Optimal Page Replacement algorithm is the best page replacement algorithm as it gives the least number of page faults. It is also known as OPT, clairvoyant replacement algorithm, or Belady’s optimal page replacement policy.
Herein, what are the different page replacement algorithms?
Types of Page Replacement Algorithms
- Optimal Page Replacement algorithm ? this algorithms replaces the page which will not be referred for so long in future. …
- Least recent used (LRU) page replacement algorithm ? this algorithm replaces the page which has not been referred for a long time.
Also, which is better FIFO or LRU?
FIFO keeps the things that were most recently added. LRU is, in general, more efficient, because there are generally memory items that are added once and never used again, and there are items that are added and used frequently. LRU is much more likely to keep the frequently-used items in memory.
Why do we use page replacement algorithms?
Whenever a process refers to a page that is not present in memory, a page fault occurs. … Page replacement algorithms are an important part of virtual memory management and it helps the OS to decide which memory page can be moved out, making space for the currently needed page.
A simple modification to FIFO that avoids the problem of throwing out a heavily used page is to inspect the R bit of the oldest page. If it is 0, the page is both old and unused, so it is replaced immediately.
Explanation: Optimal page replacement algorithm has the lowest fault rate as it has the knowledge of all the pages beforehand. Explanation: Optimal page replacement algorithm is also called a Clairvoyant replacement algorithm or Belady’s optimal replacement algorithm.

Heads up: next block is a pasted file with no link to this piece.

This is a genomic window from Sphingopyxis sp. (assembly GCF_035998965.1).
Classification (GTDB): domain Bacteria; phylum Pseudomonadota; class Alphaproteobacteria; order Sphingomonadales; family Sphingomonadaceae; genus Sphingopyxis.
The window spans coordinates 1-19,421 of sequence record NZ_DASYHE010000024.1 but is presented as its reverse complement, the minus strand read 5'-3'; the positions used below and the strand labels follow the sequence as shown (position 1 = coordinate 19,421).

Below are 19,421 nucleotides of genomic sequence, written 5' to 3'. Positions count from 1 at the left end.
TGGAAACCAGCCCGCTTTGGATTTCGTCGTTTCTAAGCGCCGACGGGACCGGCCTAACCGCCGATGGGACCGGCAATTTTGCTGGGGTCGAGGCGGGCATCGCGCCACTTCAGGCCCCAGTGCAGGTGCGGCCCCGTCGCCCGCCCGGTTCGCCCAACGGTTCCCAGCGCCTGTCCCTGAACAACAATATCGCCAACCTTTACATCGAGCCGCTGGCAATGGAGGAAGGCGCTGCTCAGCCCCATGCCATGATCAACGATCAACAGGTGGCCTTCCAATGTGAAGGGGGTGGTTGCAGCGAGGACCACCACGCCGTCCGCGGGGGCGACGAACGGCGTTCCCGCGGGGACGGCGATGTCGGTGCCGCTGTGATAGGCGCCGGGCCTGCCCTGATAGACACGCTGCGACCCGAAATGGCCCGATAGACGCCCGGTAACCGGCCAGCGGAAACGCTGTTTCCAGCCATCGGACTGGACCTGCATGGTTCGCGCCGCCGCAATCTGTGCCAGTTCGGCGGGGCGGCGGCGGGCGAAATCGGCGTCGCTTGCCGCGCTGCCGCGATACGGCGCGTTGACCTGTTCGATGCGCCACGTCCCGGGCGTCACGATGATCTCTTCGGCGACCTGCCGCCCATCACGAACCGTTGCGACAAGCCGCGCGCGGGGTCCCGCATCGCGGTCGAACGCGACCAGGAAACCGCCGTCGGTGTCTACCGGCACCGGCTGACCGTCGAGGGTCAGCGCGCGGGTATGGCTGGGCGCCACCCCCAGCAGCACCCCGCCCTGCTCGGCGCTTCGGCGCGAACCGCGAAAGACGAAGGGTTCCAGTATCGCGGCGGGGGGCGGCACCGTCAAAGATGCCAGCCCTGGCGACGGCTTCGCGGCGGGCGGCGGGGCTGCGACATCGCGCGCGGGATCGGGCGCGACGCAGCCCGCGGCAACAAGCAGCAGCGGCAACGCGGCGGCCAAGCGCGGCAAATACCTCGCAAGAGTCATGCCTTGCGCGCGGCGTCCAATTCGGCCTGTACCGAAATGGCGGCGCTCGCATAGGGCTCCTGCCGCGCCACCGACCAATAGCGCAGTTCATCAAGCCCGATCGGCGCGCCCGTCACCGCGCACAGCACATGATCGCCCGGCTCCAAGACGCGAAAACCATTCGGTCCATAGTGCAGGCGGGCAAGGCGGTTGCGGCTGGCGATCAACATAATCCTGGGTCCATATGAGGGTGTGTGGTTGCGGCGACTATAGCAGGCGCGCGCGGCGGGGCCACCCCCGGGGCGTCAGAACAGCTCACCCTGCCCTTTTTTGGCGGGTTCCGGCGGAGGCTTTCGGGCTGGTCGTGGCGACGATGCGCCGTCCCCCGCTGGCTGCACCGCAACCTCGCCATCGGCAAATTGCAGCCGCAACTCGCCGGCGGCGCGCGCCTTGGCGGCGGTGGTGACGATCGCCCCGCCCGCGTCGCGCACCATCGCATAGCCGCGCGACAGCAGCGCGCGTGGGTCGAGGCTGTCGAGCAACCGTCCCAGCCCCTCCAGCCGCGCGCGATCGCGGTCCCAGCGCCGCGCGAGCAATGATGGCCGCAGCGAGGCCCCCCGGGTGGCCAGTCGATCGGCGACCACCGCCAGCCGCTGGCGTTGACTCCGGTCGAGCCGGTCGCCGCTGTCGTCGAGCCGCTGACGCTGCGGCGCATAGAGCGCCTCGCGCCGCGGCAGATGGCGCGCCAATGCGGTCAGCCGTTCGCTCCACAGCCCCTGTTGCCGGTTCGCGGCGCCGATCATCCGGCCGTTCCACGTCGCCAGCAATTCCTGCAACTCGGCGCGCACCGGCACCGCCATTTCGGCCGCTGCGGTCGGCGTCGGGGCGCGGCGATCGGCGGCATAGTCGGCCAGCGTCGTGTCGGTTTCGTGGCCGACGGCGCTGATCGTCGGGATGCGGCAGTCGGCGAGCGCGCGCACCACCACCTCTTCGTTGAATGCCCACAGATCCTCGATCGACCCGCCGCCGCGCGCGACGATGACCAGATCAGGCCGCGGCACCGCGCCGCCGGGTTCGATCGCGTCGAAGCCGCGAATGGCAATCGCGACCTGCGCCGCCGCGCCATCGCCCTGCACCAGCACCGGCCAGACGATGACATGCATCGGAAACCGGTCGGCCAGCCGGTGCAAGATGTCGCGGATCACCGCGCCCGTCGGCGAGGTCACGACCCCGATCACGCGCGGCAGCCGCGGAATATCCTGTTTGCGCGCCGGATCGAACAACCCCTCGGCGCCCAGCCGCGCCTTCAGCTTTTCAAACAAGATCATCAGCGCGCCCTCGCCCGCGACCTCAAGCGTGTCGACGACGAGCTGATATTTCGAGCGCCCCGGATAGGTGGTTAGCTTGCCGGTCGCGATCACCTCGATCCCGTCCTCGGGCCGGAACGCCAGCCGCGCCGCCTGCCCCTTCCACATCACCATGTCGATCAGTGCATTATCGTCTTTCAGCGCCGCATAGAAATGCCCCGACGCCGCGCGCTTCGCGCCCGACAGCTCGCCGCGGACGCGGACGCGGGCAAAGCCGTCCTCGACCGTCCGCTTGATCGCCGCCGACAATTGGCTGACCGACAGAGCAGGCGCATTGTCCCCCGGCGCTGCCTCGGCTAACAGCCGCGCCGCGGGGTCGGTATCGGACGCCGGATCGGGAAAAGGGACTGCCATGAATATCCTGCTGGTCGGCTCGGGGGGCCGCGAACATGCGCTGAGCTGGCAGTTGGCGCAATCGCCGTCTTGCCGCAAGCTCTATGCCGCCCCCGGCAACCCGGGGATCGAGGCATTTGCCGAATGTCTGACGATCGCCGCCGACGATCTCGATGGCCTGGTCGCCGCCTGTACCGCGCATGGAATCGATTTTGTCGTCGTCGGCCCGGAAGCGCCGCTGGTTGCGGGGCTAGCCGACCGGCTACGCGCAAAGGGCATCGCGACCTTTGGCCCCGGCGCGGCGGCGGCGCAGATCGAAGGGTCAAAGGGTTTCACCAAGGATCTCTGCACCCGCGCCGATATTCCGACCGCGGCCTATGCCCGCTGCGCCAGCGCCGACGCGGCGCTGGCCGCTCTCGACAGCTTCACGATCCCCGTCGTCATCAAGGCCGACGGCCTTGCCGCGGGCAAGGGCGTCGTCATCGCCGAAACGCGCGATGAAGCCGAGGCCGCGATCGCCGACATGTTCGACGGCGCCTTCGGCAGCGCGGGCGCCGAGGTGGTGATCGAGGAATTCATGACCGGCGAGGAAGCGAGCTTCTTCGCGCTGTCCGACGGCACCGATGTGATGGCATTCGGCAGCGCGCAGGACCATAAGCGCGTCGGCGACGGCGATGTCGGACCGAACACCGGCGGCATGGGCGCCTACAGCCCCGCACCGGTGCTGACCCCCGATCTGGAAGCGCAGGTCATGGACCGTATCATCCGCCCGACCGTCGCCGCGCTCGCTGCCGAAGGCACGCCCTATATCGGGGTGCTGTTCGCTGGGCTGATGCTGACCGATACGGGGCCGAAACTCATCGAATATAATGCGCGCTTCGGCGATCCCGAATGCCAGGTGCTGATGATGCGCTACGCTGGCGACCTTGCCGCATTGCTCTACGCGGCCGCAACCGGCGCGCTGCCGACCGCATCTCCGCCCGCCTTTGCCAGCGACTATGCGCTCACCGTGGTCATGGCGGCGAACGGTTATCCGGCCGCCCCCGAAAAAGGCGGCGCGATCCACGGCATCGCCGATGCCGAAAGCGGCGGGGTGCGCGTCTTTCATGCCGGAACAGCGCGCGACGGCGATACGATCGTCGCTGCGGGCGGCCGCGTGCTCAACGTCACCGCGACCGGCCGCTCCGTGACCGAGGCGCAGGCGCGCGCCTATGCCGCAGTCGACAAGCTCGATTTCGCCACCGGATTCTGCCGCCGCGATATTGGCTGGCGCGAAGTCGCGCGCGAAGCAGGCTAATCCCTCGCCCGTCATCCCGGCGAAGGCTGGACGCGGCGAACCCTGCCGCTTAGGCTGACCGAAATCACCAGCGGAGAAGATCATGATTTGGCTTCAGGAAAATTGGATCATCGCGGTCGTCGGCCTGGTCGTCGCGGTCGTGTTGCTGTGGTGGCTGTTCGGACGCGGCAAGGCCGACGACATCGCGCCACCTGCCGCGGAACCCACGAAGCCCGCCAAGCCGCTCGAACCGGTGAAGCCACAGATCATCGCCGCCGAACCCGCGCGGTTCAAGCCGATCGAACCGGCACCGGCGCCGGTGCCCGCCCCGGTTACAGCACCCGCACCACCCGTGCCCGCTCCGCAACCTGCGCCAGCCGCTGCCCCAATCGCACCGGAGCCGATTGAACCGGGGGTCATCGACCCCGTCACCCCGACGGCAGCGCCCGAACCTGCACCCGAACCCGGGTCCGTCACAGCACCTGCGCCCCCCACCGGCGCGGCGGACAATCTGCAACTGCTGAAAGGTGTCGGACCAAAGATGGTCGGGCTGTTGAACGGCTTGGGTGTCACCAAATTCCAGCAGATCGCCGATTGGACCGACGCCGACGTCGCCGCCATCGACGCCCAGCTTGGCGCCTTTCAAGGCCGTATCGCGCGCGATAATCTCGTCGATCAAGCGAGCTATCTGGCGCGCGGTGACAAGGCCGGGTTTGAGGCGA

The advantage of LRU page replacement algorithm is that it does not suffer from Belady’s anomaly and the disadvantage is that it needs expensive hardware support or additional data structure to implement.
First In First Out (FIFO) –
This is the simplest page replacement algorithm. In this algorithm, the operating system keeps track of all pages in the memory in a queue, the oldest page is in the front of the queue. When a page needs to be replaced page in the front of the queue is selected for removal.
How does the second chance algorithm for page replacement differ from the FIFO page replacement algorithm?
How does the second–chance algorithm for page replacement differ from the FIFO page replacement algorithm? The second–chance algorithm is based on the FIFO replacement algorithm and even degenerates to FIFO in its worst-case scenario.
Although LRU is theoretically realizable, it is not cheap. To fully implement LRU, it is necessary to maintain a linked list of all pages in memory, with the most recently used page at the front and the least recently used page at the rear. The difficulty is that the list must be updated on every memory reference.
Any time a page is requested that isn’t in memory, a page fault occurs. The LRU algorithm determines which page to throw out when memory is full. That’s the only way that it influences when page faults occur – if it throws out a page that is later requested then that’s going to be another page fault. –
The Least Recently Used (LRU) page replacement policy replaces the page that has not been used for the longest period of time. … The optimal algorithm assumes the entire reference string to be present at the time of allocation and replaces the page that will not be used for the longest period of time.